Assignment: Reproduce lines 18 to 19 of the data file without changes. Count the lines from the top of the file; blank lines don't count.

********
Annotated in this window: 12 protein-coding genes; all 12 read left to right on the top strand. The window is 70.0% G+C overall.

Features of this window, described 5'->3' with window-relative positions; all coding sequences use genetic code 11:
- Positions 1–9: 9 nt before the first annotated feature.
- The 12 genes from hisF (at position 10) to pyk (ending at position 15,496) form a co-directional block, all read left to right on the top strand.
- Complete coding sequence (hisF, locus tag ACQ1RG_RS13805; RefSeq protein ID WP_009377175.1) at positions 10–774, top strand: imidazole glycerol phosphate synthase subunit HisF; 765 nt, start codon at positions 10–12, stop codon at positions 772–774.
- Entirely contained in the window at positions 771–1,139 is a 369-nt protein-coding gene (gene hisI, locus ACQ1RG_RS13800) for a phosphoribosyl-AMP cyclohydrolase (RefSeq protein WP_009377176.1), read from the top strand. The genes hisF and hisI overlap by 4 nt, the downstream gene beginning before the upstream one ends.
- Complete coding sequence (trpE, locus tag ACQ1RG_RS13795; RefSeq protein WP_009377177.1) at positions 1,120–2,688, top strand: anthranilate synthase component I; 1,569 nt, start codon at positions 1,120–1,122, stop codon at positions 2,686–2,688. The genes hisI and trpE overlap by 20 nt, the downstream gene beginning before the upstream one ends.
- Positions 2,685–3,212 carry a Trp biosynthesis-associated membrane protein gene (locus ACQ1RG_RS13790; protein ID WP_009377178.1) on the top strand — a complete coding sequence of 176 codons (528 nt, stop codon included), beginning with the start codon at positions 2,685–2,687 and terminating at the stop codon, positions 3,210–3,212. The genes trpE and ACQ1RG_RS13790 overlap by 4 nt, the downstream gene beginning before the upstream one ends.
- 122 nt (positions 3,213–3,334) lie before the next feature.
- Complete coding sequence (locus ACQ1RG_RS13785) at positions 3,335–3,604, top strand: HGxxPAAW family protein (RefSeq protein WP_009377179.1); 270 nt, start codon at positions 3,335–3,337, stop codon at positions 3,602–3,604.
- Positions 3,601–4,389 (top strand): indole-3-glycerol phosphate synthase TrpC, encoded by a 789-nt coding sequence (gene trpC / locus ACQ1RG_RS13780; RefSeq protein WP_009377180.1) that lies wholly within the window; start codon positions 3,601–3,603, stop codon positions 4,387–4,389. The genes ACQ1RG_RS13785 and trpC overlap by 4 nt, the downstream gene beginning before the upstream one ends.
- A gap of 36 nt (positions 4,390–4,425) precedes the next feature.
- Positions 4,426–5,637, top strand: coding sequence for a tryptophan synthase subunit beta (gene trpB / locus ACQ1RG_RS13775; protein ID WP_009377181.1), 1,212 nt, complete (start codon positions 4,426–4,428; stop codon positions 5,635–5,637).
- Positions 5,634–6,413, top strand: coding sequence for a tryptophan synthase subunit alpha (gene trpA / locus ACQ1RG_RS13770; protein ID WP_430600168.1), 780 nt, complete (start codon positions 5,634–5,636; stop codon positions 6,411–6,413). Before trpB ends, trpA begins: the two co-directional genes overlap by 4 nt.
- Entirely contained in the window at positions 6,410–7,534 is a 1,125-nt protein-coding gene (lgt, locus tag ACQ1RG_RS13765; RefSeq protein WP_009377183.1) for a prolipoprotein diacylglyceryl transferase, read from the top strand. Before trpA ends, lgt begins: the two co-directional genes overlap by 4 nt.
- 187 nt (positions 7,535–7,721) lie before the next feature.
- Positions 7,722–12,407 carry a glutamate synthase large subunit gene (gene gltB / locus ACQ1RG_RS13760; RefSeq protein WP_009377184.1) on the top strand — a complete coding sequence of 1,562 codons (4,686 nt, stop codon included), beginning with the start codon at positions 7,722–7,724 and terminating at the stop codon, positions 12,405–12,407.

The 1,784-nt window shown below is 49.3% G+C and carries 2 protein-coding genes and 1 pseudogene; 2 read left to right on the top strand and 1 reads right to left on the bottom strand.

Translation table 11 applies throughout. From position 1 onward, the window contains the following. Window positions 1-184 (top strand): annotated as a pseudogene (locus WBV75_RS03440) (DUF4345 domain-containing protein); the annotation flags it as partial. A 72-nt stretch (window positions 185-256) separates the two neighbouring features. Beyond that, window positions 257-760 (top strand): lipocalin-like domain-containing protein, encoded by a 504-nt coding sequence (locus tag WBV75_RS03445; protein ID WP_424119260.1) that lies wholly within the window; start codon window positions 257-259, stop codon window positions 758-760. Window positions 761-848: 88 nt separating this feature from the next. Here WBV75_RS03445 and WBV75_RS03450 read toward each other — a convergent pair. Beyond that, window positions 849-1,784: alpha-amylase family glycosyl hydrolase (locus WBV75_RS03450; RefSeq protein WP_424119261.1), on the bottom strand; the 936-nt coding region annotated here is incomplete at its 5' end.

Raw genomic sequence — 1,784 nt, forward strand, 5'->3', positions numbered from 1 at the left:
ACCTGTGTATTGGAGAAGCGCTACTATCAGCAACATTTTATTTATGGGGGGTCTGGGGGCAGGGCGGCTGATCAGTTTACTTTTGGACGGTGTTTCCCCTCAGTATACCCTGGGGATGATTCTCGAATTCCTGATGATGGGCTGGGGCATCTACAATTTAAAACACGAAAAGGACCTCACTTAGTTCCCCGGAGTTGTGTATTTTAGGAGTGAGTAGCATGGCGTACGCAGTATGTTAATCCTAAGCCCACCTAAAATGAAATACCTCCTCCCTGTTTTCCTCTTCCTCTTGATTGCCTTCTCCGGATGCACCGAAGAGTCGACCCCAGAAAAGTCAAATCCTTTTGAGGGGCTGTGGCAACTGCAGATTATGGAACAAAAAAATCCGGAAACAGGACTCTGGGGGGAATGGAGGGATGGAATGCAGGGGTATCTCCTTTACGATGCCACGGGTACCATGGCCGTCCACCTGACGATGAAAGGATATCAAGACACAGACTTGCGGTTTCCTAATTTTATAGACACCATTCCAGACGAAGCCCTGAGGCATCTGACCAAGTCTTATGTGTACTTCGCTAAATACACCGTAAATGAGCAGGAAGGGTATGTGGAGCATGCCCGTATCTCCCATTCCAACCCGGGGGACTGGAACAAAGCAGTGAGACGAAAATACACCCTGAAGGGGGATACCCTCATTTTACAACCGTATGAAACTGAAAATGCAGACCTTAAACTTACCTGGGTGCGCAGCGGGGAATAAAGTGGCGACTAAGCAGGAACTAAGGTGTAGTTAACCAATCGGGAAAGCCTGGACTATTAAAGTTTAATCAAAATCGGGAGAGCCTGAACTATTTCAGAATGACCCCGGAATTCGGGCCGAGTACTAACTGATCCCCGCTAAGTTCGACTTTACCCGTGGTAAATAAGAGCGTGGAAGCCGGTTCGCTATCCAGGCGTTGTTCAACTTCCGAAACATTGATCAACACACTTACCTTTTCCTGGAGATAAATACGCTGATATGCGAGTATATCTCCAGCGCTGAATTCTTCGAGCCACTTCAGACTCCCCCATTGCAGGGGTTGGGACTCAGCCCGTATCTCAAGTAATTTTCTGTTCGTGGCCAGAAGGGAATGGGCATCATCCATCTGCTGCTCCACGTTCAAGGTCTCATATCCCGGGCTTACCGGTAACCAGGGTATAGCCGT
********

The 1,784-nt window shown below is 49.3% G+C and carries 2 protein-coding genes and 1 pseudogene; 2 read left to right on the top strand and 1 reads right to left on the bottom strand.

Translation table 11 applies throughout. From position 1 onward, the window contains the following. Window positions 1-184 (top strand): annotated as a pseudogene (locus WBV75_RS03440) (DUF4345 domain-containing protein); the annotation flags it as partial. A 72-nt stretch (window positions 185-256) separates the two neighbouring features. Beyond that, window positions 257-760 (top strand): lipocalin-like domain-containing protein, encoded by a 504-nt coding sequence (locus tag WBV75_RS03445; protein ID WP_424119260.1) that lies wholly within the window; start codon window positions 257-259, stop codon window positions 758-760. Window positions 761-848: 88 nt separating this feature from the next. Here WBV75_RS03445 and WBV75_RS03450 read toward each other — a convergent pair. Beyond that, window positions 849-1,784: alpha-amylase family glycosyl hydrolase (locus WBV75_RS03450; RefSeq protein WP_424119261.1), on the bottom strand; the 936-nt coding region annotated here is incomplete at its 5' end.